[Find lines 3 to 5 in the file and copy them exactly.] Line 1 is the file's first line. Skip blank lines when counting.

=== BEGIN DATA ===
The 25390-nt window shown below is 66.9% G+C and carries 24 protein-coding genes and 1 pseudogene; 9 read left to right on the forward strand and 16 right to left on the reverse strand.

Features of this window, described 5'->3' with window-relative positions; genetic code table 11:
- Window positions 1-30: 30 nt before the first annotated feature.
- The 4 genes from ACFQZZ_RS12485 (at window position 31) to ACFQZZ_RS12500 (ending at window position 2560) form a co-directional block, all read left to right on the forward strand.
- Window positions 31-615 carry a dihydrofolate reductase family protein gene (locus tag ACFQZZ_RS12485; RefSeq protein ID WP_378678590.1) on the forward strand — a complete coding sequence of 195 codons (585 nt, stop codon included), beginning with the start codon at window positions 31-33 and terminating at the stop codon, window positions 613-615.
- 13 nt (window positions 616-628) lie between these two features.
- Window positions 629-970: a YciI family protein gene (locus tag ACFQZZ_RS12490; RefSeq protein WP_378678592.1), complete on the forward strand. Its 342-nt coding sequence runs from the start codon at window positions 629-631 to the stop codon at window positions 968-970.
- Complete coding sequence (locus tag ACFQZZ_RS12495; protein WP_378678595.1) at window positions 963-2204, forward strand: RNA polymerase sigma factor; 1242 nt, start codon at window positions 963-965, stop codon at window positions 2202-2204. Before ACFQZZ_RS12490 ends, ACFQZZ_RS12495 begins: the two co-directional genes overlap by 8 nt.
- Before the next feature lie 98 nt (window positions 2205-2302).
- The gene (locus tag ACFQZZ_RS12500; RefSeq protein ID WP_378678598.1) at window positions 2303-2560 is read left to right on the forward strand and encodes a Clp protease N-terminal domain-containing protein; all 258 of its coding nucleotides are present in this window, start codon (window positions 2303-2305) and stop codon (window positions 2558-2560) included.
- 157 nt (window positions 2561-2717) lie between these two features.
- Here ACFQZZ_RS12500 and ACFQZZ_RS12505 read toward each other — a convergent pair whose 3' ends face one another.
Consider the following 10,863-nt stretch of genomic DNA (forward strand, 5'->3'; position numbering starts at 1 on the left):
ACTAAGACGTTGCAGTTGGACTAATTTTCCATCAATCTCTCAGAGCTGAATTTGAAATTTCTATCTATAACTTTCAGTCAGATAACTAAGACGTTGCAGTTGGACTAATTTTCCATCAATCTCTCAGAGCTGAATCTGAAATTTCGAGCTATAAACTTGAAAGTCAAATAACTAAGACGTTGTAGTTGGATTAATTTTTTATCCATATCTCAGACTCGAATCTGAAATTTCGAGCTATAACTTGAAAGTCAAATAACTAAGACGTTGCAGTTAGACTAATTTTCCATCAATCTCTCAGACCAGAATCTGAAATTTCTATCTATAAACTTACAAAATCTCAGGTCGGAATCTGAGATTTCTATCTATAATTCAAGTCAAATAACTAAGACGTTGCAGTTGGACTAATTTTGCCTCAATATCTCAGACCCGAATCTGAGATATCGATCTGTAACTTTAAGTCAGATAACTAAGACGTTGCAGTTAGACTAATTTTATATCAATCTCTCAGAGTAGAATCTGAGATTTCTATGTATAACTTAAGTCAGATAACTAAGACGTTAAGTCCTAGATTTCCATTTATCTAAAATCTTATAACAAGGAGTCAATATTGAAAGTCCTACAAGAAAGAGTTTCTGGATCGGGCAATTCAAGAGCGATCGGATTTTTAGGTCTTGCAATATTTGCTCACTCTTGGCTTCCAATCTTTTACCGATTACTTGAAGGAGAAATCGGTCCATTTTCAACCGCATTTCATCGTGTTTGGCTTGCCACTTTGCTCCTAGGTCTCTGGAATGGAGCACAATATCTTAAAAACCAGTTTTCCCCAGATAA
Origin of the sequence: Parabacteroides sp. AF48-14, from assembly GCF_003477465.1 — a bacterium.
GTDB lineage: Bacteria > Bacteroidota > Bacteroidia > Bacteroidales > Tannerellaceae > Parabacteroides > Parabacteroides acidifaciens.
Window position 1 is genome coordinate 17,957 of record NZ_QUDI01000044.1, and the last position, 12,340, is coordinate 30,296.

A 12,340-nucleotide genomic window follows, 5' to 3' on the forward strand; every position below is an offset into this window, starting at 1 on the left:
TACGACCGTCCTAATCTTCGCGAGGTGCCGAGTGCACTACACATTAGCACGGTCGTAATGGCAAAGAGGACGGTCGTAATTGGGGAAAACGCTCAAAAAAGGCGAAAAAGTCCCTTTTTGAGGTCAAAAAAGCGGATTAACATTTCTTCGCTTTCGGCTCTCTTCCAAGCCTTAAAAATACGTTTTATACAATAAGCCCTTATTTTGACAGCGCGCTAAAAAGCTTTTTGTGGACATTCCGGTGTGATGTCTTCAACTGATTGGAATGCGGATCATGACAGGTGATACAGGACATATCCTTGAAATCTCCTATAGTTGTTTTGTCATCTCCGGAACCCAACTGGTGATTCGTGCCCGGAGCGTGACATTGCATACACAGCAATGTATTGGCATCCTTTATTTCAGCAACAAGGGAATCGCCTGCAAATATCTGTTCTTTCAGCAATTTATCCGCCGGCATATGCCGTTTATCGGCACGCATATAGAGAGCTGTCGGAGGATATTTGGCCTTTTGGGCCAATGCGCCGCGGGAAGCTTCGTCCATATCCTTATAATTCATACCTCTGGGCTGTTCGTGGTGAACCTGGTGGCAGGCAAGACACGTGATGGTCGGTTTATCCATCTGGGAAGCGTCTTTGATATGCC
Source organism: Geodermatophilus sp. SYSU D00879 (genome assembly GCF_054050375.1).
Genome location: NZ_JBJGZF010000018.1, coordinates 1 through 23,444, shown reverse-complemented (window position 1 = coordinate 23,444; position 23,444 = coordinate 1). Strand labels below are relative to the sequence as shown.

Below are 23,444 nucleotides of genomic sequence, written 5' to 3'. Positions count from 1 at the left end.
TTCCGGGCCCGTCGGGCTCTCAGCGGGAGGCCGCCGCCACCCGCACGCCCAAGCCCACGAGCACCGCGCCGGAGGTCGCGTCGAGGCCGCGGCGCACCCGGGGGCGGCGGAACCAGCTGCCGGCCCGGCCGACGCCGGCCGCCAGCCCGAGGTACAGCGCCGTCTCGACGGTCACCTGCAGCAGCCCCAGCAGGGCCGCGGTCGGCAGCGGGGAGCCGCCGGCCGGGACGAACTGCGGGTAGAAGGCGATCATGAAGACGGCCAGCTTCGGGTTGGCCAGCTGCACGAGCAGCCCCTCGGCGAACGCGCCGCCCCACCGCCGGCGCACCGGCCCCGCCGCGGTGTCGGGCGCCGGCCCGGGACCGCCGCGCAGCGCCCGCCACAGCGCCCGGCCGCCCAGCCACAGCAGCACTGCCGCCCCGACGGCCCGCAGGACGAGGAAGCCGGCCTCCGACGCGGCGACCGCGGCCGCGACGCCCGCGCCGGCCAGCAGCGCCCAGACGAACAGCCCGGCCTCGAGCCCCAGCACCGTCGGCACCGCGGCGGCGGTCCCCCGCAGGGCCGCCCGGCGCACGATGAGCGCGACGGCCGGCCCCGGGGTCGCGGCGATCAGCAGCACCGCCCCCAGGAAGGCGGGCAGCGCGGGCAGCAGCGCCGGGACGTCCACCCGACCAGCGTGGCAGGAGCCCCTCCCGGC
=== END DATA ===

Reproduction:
- Window positions 1-30: 30 nt before the first annotated feature.
- The 4 genes from ACFQZZ_RS12485 (at window position 31) to ACFQZZ_RS12500 (ending at window position 2560) form a co-directional block, all read left to right on the forward strand.
- Window positions 31-615 carry a dihydrofolate reductase family protein gene (locus tag ACFQZZ_RS12485; RefSeq protein ID WP_378678590.1) on the forward strand — a complete coding sequence of 195 codons (585 nt, stop codon included), beginning with the start codon at window positions 31-33 and terminating at the stop codon, window positions 613-615.